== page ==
Apostles Child-Like and Rabbinical

Two quick points on the two Holy Apostles, Ss. Philip and James.*

1. Maybe you remember how we spoke 2 ½ weeks ago about St. Thomas, about how child-like and straightforward he was in his conversations with Christ. St. Philip was equally as intimate with Jesus and also wore his heart on his sleeve.

When the Lord asked Philip about feeding 5,000 men and their families, the no-nonsense Apostle quickly calculated how much money it would cost. 200 denarii.

Then, at the Last Supper, Jesus told the Apostles that they now knew and could see the Father. Philip broke the solemn silence. “Show us!”

2. St. James, who was a kinsman of Christ, became the first Bishop of Jerusalem. Now, here’s a question: What was the difference between a rabbi in Jerusalem and the first Bishop of Jerusalem?

The people called Christ “rabbi.” Rabbis made other rabbis by gathering disciples to themselves and teaching them over a period of three years or so. All the rabbis in Jerusalem had become rabbis by studying under rabbis. St. James also was a rabbi who had studied under a rabbi.

See my point?

One thing Jerusalem rabbis did was to write letters to Jews in other parts of the Roman Empire. These letters encouraged diaspora Jews and helped them to stay faithful.

Now, obviously, the first Christian Bishop of Jerusalem would never write such a letter! Except that he did. It’s the twentieth book of the New Testament.

Rabbi-Bishop James’ letter to the Diaspora does not, however, urge the observance of the Law of Moses. It makes no mention of Temple sacrifices. Instead, St. James interprets and applies the Sermon on the Mount.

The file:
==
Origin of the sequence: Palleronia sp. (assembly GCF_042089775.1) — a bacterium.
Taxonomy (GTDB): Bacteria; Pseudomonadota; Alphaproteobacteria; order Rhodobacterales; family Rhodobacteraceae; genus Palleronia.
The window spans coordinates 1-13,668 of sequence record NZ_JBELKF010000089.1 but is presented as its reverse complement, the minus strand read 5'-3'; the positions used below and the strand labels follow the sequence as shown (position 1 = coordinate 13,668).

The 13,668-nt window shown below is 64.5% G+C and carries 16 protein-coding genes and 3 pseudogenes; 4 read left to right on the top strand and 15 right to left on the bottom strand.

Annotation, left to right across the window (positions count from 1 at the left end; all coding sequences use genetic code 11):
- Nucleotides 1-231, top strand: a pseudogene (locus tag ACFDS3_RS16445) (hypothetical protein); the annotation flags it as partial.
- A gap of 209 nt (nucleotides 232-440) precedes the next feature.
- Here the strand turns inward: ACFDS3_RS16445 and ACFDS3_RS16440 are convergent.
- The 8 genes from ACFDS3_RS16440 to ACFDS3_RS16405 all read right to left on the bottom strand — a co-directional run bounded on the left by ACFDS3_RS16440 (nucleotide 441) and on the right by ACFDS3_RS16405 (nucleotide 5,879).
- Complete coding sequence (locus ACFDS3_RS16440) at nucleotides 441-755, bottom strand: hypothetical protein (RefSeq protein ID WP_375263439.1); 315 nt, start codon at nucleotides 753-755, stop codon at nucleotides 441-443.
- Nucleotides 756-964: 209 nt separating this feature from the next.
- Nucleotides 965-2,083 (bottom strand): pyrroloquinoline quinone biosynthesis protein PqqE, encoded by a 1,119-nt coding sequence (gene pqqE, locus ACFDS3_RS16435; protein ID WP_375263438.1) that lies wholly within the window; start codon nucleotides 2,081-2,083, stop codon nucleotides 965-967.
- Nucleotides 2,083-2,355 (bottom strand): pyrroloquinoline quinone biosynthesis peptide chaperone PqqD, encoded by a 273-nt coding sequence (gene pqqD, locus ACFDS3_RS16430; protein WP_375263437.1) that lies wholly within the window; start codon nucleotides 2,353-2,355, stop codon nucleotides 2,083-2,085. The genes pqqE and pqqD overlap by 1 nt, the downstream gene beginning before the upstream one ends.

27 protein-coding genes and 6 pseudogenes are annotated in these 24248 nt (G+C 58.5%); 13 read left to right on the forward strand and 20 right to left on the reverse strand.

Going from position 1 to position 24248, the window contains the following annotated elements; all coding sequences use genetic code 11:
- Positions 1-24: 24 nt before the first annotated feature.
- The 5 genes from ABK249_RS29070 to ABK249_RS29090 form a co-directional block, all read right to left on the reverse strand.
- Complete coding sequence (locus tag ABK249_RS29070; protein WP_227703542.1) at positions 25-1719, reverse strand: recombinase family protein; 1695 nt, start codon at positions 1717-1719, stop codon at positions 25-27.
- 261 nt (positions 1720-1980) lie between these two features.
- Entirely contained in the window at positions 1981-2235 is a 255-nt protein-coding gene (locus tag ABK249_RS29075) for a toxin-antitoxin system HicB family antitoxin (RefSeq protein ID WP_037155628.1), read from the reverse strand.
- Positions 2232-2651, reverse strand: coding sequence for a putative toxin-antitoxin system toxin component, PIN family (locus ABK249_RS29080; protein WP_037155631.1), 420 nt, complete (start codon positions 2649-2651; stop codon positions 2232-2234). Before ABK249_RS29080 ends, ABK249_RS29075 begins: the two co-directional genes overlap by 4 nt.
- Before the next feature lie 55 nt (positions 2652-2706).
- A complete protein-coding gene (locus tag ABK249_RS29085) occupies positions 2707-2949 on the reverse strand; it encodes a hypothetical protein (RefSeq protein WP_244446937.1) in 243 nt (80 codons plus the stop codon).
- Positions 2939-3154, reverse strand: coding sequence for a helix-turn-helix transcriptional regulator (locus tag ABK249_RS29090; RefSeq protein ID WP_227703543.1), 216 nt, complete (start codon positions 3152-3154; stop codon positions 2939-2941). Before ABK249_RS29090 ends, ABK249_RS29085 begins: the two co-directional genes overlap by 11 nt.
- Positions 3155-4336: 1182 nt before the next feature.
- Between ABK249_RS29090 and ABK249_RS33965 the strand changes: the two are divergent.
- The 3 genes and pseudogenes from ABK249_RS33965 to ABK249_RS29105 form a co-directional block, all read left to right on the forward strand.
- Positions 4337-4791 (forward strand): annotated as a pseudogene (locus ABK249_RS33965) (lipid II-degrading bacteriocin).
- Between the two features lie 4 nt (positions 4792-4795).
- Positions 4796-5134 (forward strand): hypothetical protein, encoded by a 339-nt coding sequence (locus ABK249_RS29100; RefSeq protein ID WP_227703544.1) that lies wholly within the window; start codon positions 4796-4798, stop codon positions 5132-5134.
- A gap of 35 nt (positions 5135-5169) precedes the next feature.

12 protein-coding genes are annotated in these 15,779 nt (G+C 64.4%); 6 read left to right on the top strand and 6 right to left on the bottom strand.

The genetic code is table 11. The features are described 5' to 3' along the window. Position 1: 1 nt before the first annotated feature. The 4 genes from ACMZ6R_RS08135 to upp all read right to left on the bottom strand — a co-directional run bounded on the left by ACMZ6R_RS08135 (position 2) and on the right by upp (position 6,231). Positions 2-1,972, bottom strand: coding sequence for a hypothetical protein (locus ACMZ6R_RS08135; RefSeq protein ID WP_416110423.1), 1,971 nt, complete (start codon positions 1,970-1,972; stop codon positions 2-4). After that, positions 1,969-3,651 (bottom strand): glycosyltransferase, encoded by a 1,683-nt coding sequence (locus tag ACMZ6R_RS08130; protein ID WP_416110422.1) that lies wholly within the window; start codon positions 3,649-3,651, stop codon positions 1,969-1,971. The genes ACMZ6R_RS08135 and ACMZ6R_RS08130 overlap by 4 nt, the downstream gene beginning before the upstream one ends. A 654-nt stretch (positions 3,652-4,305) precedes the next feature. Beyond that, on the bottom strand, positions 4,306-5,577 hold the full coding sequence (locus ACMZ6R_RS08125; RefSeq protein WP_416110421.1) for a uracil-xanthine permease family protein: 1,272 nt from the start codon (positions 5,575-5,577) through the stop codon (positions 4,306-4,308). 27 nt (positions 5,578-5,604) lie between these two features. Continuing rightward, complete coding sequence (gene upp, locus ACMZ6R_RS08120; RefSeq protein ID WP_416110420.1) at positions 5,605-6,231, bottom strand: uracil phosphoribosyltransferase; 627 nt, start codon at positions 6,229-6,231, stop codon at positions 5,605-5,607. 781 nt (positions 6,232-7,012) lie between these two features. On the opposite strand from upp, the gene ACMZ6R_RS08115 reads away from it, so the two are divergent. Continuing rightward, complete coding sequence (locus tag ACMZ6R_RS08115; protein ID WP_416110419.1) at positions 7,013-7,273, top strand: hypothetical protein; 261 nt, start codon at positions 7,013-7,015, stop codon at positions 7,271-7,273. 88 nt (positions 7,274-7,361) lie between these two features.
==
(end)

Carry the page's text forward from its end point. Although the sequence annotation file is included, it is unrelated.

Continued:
So…what do both these Holy Apostles teach us? What do all apostles teach us? This:

You want God? You want religion? Keep it simple. Look to Jesus Christ.

__________________________
*a.k.a. James “the Less,” to distinguish him from St. John’s brother James, who is called “the Greater.”

One thought on “Apostles Child-Like and Rabbinical

  1. Father Mark,

    First, I was baptised at Sts. Phillip & James in Baltimore @ 29th & Charles Streets. I could look out the bay window of our apartment and “almost” see it early in WWII when my mother & father went there to “stand up for” my aunt & uncle when they were married, and my great aunt (Belle) babysat for us, as the sun set, and the world turned red, and my sister and I drifted off to sleep.

    Second, I can’t help but think of Phillip’s forthrightness (as you remark), especially on the desert route to Gaza, and James “Daily Guide to Christian Living”.

    It’s a beautiful day to be out and about, so I think I’ll get there.

    In God we trust.

    LIH,

    joe

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